tant to remark that the results in this Figure are shown
before the RMS value was normalized and introduced
in the kinematic model. In this figure, the activation
and deactivation of the biceps brachii are represented
by five letters.
Biceps brachii
sEMG signal
RMS value
Normalized Voltage
Time (s)
0 5 10 15 20
Flexor carpi radialis
Figure 5: Biosignals recorded with the low-cost sEMG ac-
quisition device.
The output of the NISs is presented in Figure
6. It shows different positions of the robot dur-
ing the simulation of the NISs with the data pre-
viously recorded from the activation of the biceps
brachii. This signal was selected due to the fact
that presents the greater contrast between muscular
activation-deactivation. Also, it has different levels of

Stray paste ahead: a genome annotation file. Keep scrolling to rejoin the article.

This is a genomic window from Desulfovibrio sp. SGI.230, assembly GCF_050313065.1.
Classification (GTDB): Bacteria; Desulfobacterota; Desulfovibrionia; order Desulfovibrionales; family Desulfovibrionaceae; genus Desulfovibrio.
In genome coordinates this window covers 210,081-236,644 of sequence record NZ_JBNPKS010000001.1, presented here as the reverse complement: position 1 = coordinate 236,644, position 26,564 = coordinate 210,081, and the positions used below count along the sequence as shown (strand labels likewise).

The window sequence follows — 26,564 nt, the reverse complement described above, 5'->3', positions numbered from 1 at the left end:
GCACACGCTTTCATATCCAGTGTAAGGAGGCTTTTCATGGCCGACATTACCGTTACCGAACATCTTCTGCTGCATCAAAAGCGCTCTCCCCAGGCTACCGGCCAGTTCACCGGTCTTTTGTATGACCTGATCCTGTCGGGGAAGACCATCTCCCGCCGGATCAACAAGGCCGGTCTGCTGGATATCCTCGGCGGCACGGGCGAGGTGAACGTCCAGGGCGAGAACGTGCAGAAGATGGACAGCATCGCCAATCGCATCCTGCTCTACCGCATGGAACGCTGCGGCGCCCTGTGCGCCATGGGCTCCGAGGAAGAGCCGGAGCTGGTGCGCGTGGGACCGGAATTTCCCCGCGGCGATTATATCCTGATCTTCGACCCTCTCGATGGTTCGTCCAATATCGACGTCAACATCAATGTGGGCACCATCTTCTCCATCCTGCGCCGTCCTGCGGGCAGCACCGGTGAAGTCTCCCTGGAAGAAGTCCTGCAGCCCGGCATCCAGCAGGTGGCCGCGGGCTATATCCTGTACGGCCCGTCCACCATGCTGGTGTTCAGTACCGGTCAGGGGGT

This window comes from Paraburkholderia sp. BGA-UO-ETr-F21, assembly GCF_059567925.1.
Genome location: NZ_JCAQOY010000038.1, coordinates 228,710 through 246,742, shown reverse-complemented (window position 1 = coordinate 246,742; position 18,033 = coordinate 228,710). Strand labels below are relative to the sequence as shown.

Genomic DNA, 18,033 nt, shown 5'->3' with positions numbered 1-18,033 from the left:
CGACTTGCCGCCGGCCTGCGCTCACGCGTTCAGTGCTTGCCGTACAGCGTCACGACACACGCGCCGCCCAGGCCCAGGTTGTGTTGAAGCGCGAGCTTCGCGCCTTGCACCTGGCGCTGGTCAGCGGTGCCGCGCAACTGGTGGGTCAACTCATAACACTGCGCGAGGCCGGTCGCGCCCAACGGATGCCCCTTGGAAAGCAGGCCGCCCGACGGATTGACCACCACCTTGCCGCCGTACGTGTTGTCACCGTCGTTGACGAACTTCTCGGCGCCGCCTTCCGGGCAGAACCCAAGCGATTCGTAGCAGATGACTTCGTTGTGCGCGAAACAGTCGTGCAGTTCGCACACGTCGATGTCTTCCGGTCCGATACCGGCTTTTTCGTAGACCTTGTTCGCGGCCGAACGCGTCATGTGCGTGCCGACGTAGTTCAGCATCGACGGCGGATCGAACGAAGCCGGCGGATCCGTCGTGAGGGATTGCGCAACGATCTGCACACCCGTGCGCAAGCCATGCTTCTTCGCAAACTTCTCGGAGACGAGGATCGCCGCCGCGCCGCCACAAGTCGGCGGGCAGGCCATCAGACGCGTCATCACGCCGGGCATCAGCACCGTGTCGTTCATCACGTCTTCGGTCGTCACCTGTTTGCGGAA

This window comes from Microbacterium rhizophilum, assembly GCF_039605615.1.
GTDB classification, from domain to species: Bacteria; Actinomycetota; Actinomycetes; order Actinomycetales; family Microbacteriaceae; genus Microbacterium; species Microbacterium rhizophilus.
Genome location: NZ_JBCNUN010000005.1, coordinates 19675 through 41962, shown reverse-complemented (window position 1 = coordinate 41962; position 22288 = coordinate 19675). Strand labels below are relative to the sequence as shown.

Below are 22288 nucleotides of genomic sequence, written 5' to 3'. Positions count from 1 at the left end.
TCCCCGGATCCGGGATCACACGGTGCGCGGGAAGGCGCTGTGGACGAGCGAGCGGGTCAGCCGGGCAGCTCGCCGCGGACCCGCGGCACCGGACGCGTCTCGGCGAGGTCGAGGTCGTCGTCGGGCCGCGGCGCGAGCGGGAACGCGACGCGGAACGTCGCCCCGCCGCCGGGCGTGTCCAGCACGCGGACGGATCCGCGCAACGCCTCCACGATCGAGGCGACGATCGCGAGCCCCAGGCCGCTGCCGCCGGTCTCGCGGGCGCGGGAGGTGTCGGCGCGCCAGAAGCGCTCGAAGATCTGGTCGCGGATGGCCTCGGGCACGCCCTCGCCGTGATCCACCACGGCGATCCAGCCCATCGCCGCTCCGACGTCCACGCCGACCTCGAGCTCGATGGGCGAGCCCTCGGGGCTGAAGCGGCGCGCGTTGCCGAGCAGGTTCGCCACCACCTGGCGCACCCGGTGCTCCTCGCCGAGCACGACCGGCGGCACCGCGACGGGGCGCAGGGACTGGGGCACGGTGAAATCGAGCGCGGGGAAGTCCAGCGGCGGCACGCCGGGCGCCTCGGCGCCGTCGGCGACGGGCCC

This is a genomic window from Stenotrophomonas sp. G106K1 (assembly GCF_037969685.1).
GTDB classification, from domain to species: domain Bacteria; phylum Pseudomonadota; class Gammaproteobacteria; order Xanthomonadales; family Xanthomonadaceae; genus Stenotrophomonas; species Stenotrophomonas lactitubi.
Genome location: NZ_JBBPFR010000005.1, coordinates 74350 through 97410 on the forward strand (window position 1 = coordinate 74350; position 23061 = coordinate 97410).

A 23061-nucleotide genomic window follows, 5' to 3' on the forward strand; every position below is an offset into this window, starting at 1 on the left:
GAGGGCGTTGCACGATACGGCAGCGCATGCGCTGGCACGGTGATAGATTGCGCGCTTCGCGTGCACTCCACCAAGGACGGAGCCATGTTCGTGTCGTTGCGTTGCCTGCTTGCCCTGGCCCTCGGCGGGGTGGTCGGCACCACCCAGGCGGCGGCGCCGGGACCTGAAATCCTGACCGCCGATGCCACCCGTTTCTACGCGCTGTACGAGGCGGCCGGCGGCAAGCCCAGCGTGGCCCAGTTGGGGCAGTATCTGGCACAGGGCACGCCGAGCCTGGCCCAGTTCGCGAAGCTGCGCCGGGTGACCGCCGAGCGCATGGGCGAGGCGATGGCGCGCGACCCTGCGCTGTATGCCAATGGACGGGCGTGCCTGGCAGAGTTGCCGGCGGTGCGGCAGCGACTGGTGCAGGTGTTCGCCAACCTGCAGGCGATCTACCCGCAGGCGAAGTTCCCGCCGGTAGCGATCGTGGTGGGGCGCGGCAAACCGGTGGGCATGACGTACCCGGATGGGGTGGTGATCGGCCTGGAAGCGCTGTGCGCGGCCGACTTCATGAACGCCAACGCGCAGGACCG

contractions producing different levels of signal am-
plitude, and for that reason is more didactic and visu-
ally representative in the simulation.
Each frame of the Figure 6 corresponds to a po-
sition in time. The first frame (a) corresponds to the
start of the trial, the second frame (b) to the first acti-
vation, which was really weak as can be seen in Fig-
ure 5 section (b), the third frame (c) corresponds to
the time between activations, the fourth frame (d) to
the second (and strongest) activation as can be seen in
Figure 5 section (d) and the fifth frame (e) to the time
after the activation. As these results were satisfactory,
the real-time tests were implemented.
3.4 Testing using Real-time Signals
In order to assess the feasibility of implementing the
designed NIS, the procedures shown in section 2.4
for the signal acquisition, processing, and control was